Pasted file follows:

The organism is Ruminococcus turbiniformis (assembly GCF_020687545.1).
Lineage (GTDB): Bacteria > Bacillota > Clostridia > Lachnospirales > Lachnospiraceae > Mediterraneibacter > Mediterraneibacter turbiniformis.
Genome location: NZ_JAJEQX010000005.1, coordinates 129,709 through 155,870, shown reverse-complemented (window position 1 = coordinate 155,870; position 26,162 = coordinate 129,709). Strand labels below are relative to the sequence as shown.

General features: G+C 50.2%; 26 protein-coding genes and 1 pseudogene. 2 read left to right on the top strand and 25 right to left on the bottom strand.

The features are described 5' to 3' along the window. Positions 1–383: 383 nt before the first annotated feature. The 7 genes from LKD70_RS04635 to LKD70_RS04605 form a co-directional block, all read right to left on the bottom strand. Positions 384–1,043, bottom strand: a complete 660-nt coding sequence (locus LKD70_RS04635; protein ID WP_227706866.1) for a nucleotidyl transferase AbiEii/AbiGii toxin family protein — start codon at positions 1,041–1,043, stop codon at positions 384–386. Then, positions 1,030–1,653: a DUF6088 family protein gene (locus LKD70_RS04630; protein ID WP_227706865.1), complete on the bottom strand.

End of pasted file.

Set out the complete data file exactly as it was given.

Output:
The organism is Ruminococcus turbiniformis (assembly GCF_020687545.1).
Lineage (GTDB): Bacteria > Bacillota > Clostridia > Lachnospirales > Lachnospiraceae > Mediterraneibacter > Mediterraneibacter turbiniformis.
Genome location: NZ_JAJEQX010000005.1, coordinates 129,709 through 155,870, shown reverse-complemented (window position 1 = coordinate 155,870; position 26,162 = coordinate 129,709). Strand labels below are relative to the sequence as shown.

General features: G+C 50.2%; 26 protein-coding genes and 1 pseudogene. 2 read left to right on the top strand and 25 right to left on the bottom strand.

The features are described 5' to 3' along the window. Positions 1–383: 383 nt before the first annotated feature. The 7 genes from LKD70_RS04635 to LKD70_RS04605 form a co-directional block, all read right to left on the bottom strand. Positions 384–1,043, bottom strand: a complete 660-nt coding sequence (locus LKD70_RS04635; protein ID WP_227706866.1) for a nucleotidyl transferase AbiEii/AbiGii toxin family protein — start codon at positions 1,041–1,043, stop codon at positions 384–386. Then, positions 1,030–1,653: a DUF6088 family protein gene (locus LKD70_RS04630; protein ID WP_227706865.1), complete on the bottom strand.